If you’re working on SEO for your business, you’ve probably heard a lot of phrases that have been thrown around – like “keyword difficulty” or “search volume”

And as you’re doing your own keyword research, I bet you’re asking yourself, “What level should I be aiming for here? Should I be aiming for a search volume of 10,000/month or 10/month or somewhere in between? How do I know? What is the appropriate level for me to be achieving here?”

This number is going to be different for everyone – it really depends on your business model and how much traffic you need.

But, there are some general rules that my team and I follow when we’re creating content strategy for our clients or giving advice in our Attract & Activate group coaching program. So let’s go through those rules so we can decipher what the appropriate level is for you to target with your keyword research.

The first step: how much traffic do you need?

Now something to consider before we get started with the metrics around search volume and keyword difficulty is what your goal is. How much traffic do you actually need? Figure out the approximate amount of traffic that you need on your website before continuing on!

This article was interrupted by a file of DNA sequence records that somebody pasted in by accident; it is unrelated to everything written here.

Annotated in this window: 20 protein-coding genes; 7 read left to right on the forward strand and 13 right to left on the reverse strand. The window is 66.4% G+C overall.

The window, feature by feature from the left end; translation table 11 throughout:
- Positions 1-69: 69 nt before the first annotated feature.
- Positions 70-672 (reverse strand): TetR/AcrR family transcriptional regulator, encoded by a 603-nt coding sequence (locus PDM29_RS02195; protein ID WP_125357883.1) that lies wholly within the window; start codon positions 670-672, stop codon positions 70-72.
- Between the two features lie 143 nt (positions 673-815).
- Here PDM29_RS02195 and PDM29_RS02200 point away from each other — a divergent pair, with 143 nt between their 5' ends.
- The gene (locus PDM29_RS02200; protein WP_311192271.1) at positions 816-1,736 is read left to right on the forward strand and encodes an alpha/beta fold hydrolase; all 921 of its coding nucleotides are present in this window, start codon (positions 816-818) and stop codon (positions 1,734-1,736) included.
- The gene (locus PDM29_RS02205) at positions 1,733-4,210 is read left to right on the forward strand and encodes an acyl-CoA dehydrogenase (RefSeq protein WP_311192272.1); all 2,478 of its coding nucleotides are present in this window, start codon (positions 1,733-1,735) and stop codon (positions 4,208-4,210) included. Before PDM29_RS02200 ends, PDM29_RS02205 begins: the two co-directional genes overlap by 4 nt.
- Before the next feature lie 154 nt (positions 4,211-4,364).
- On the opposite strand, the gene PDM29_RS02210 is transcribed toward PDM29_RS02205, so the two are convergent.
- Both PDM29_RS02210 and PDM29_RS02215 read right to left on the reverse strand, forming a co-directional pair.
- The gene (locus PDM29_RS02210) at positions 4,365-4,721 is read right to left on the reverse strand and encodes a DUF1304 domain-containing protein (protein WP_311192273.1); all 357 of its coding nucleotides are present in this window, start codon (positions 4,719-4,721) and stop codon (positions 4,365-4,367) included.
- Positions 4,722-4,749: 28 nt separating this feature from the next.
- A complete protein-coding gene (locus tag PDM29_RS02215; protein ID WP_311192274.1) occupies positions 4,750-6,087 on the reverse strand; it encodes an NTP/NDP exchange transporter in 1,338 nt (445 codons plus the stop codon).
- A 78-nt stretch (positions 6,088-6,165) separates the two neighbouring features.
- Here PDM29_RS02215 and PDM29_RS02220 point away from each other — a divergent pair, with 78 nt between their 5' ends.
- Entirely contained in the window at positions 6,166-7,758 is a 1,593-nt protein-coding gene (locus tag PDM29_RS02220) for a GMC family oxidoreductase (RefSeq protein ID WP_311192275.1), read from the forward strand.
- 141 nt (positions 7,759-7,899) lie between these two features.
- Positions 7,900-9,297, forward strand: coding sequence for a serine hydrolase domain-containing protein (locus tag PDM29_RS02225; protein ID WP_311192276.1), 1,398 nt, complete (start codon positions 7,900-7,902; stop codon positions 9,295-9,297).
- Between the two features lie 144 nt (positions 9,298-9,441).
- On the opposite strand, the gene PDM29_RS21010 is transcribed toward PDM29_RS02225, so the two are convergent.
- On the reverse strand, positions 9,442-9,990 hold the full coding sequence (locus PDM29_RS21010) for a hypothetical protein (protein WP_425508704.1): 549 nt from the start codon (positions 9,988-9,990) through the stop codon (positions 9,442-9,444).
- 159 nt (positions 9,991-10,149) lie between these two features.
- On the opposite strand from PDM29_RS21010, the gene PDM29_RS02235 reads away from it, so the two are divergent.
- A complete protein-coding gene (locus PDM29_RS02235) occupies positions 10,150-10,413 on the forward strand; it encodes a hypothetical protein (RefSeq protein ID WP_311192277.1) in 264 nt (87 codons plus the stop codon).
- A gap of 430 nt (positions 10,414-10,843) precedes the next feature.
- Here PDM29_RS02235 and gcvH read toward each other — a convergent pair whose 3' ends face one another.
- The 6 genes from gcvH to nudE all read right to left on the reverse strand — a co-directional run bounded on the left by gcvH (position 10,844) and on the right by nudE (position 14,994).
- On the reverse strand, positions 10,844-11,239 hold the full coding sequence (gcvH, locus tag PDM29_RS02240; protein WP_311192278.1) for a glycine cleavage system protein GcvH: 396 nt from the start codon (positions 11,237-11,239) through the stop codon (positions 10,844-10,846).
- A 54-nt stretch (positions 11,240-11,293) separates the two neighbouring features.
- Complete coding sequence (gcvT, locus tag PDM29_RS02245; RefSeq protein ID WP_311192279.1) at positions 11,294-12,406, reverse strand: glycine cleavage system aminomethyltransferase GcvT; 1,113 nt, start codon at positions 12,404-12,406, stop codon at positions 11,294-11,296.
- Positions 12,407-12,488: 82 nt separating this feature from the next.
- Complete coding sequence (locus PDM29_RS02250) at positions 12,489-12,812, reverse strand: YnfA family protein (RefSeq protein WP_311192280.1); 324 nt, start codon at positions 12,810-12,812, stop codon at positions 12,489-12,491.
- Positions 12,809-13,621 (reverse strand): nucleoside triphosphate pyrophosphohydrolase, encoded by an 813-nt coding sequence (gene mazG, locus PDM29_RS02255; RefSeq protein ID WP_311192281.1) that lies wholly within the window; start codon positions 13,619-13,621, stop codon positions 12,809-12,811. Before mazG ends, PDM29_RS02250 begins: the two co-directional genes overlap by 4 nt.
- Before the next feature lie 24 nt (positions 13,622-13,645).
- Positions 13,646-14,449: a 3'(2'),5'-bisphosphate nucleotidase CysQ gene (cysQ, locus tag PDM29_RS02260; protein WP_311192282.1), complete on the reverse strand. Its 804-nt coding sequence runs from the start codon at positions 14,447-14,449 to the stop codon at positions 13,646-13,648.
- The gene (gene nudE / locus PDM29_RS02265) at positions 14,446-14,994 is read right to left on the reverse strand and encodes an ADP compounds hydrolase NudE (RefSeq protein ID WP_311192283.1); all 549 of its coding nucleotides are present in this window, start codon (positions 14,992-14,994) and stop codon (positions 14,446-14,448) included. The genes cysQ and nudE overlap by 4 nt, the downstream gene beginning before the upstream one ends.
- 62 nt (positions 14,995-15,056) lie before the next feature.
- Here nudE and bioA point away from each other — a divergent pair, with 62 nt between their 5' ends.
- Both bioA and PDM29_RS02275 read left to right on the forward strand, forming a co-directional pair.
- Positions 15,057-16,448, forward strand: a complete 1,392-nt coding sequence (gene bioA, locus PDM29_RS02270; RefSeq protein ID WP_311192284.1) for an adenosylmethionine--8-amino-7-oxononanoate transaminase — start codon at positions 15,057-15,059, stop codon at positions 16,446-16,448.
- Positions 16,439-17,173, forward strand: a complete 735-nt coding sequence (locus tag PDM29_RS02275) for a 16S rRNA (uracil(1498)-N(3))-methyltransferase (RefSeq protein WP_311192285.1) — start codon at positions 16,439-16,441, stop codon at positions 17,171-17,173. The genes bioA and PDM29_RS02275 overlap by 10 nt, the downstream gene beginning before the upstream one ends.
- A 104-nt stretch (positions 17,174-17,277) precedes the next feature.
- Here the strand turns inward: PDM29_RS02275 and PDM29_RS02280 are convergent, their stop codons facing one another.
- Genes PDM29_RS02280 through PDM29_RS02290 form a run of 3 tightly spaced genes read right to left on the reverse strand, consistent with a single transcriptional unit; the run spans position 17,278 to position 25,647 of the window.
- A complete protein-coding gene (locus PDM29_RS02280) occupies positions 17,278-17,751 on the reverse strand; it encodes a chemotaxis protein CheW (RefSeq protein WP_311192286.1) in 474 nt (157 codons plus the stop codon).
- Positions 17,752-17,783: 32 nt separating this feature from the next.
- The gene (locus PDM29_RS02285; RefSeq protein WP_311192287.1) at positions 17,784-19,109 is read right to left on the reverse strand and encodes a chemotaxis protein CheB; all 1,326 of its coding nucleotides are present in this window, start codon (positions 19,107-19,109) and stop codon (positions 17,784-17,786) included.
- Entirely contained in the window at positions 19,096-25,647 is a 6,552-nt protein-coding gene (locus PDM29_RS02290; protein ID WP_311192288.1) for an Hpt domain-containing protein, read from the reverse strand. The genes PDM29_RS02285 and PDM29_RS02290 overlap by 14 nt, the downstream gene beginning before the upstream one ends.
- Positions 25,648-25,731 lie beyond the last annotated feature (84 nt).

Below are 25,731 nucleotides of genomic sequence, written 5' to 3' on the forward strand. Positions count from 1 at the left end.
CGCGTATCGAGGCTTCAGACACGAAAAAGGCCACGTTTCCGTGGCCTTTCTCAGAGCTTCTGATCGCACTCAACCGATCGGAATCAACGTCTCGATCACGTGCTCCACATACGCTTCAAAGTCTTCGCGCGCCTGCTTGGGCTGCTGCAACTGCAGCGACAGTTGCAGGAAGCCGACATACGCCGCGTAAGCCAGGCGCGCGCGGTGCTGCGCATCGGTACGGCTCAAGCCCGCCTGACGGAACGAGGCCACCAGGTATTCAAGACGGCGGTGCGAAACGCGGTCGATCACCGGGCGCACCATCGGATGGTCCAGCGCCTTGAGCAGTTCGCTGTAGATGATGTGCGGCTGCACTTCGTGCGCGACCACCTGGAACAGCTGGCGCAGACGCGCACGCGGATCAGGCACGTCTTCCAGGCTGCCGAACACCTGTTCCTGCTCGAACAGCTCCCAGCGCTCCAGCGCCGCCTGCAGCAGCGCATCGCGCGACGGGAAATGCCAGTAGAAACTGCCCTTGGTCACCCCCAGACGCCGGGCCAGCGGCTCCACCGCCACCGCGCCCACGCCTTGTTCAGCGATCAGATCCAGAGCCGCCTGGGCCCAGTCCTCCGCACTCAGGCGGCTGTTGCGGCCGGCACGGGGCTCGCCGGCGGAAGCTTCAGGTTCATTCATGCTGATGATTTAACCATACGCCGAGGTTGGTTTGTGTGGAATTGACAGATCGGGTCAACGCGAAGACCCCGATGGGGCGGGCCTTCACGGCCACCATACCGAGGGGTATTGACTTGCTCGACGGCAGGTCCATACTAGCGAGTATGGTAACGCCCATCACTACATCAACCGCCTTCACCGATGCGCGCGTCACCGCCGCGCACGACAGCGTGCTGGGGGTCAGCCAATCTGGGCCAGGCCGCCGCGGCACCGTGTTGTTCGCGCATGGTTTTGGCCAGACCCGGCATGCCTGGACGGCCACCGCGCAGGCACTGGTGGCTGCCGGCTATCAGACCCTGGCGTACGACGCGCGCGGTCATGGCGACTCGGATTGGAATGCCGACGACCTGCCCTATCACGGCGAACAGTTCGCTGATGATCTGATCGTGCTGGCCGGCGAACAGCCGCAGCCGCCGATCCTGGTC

Alright, so we know that the fewer clients that you need, the fewer people you need to be attracting to your website. And vice versa – if you need more clients, you need to get in front of a larger audience. And if you need to get in front of a large audience, then you need to get bigger search terms.

Search Volume: A look at an example

Connie Holen is a web designer at Pixality Design. Connie’s company specializes in websites built on Squarespace for yoga and fitness businesses, and because she’s gotten so specialized in the audience that she works with, she’s able to dominate search terms that are specific, targeted and relevant to the audience that she’s trying to reach.

Niching down your targeted search terms

So what does that mean? Connie doesn’t need to go after giant search terms. She doesn’t need to be number one for the term “fitness” or “website” or “Squarespace” (All of those three separate terms are way too competitive).